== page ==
If Representing Oneself, Ten Things to Never Say in Court

Judges prefer to interact with attorneys, rather than those who represent themselves.  One reason is certainly that attorneys are educated in law school to understand what issues matter.  Another reason is that attorneys generally respect judges more than those who are not attorneys and therefore, attorneys are more careful with what they say to judges.
What to Take Away:  The following article should be read by anyone representing oneself and is even a good reminder for attorneys representing others.  The main point is that respect for the judge and judicial process will go a long ways toward being persuasive with the judge and even a prosecutor.
For those who represent themselves and are not attorneys, we present ten things to never say in court because of the adverse response it may elicit from the judge.
1.    “Judge, it appears you just don’t understand this other jerk or you did not read my brief.”  This is disrespectful to the judge, as it condescending, disrespectful to the other party and suggests the judge is lazy or stupid for apparently not agreeing with or possibly truly not reading the brief.
 
2.    “I want to state this for the record . . .” when there is a court reporter diligently recording everything said anyways.  The comment implies that the self-represented person is saying to the judge, in a disrespectful tone, “mark my words!”  It also implies that the self-represented person does not think the judge is listening.  Worse yet, sometime a self-represented person will utter this “throat clearer” when there is not even a court reporter, implying that he or she implores the judge to write it down and think about it deeply later.
 
3.    “I’m going to appeal!”  This can be interpreted as a threat, which is audaciously unwise, and very unlikely to make the judge change his or her order.  Moreover, if the case requires the judge to exercise his or her discretion to determine the credibility of one party versus another, such a ruling is not appealable.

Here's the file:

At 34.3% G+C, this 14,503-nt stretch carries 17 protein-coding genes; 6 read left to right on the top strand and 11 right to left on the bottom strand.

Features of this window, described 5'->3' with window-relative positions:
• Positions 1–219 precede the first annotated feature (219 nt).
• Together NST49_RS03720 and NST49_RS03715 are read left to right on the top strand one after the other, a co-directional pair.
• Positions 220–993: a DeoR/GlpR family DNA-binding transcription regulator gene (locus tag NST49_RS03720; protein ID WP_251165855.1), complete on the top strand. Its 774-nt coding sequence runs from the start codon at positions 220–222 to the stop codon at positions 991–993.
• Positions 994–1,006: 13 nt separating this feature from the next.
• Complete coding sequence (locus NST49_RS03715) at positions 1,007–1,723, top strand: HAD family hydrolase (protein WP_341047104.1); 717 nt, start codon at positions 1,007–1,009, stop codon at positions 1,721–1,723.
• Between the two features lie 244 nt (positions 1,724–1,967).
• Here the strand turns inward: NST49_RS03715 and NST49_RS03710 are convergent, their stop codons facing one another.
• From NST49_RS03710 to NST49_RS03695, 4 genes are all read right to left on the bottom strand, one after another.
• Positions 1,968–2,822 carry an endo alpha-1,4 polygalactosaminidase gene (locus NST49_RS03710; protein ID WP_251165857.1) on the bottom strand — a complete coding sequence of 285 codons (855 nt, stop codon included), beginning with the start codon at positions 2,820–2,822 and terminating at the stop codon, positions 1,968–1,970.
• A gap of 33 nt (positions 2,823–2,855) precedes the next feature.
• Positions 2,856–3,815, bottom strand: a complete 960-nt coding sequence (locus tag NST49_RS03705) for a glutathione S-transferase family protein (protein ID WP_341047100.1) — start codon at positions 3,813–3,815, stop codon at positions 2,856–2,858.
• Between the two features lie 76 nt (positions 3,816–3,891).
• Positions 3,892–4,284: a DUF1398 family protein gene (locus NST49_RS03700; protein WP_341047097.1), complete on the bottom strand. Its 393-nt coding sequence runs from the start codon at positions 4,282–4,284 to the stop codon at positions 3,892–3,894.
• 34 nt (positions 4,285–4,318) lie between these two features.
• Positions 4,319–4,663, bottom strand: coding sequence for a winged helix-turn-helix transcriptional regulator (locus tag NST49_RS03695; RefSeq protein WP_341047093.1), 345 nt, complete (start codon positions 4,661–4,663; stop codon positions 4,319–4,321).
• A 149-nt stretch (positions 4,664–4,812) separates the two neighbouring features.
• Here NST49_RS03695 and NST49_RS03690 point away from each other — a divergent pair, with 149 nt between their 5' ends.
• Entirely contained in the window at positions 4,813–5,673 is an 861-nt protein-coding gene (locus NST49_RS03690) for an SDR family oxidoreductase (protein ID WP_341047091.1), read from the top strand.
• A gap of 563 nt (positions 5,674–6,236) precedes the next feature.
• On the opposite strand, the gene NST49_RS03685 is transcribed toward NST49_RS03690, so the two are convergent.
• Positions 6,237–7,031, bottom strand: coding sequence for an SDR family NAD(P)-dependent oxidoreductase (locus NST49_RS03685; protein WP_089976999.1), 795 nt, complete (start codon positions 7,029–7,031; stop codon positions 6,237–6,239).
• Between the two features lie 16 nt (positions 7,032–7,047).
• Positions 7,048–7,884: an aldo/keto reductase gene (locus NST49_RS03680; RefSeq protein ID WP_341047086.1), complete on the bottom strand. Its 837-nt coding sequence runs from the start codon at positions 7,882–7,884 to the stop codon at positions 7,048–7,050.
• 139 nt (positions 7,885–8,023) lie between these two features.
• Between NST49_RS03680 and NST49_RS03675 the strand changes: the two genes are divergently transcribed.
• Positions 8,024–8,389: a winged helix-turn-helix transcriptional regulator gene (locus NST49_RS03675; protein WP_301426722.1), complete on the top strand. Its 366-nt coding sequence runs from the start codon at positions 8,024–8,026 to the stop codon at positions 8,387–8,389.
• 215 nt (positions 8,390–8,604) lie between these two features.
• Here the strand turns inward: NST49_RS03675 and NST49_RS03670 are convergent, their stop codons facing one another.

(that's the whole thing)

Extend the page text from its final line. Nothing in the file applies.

4.    “Whatever.  I’m good.”  This type of casual, “Millennial-speak” is ambiguous and could be perceived as sarcastic toward the judge.  Does this mean the speak agrees or disagrees or even understands what the judge stated?  A more formal demeanor is appreciated and more respectful as well. 
 
5.    “Huh?  Oh yeah . . .”  This is also too informal and unprofessional as well.  The correct way to express this instead may be, “Your honor, I’m apologize.  I missed what the Court just said.  What did the Court say?”

6.    “I oppose the continuance because there is at least one other attorney in that firm, so some one else can just handle the trial.”  This implies that attorneys are all interchangeable.  It also implies that the judge could order any random attorney picked out of the State Bar to handle the self-represented person’s case with no risk of poor performance, which is absurd.  Remember, judges are distinctly aware of the differences between attorney experience levels, education levels and persuasive skills.

7.    "This is an ex parte application for Pro Haec Vice admission of an out of state attorney.”  No statute allows ex parte application for admission.  One can bring an ex parte application for an order shortening time for a pro haec vice application under California Rule of Court, Rule 9.40.  The rules controlling an ex parte application for an order shortening time are at Code of Civil Procedure § 1005.

8.    “I need a continuance of the [previously stipulated to] trial date because I have a pre-paid vacation during that time” or “I need a trial continuance [to the date previously stipulated to] because my expert / key witness is unavailable at that time.”  This is problematic because the stipulated trial date is not subject to continuance and before being stipulated to, the party is agreeing not to continue it and that all witnesses and experts agree to be available during that time.

9.    “I need a continuance of the trial date because the other side has not given us critical documents.”  This argument begs the question of why the self-represented party did not bring a motion for discovery to compel the production of such documents.

10.    “Actually, your honor, I am only saying this because I read it online from an attorney’s website.  I actually don’t know what it means.”  This has been said too many times in court, each time displaying an admission or confession of sorts that the self-represented party is both so cavalier about representing himself or herself, and yet also careless about what they say in court.  This makes the judge obviously consider this person a time waster, which cannot help his or her credibility.
In short, representing oneself can be a culture shock, as well as very difficult because there are many procedural and substantive rules that one must know.  The judge will often admonish someone that he or she should not expect to receive more leeway (or even sympathy) by representing oneself.

For more information about representing oneself, please click on the following articles:
  1. What Should I Wear and Bring to Court?
  2. Do You Need a Hearing Delayed for More Time to Prepare?
  3. Why Hire a Private Attorney?  Why Shouldn’t One Use the Public Defender?
Contact us.
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